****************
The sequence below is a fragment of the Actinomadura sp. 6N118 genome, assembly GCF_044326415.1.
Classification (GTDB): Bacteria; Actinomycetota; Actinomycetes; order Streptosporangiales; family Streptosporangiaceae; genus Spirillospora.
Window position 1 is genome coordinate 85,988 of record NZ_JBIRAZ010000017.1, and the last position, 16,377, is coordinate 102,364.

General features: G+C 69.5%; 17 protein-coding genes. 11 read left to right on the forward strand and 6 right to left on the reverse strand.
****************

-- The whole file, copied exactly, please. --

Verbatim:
The sequence below is a fragment of the Actinomadura sp. 6N118 genome, assembly GCF_044326415.1.
Classification (GTDB): Bacteria; Actinomycetota; Actinomycetes; order Streptosporangiales; family Streptosporangiaceae; genus Spirillospora.
Window position 1 is genome coordinate 85,988 of record NZ_JBIRAZ010000017.1, and the last position, 16,377, is coordinate 102,364.

General features: G+C 69.5%; 17 protein-coding genes. 11 read left to right on the forward strand and 6 right to left on the reverse strand.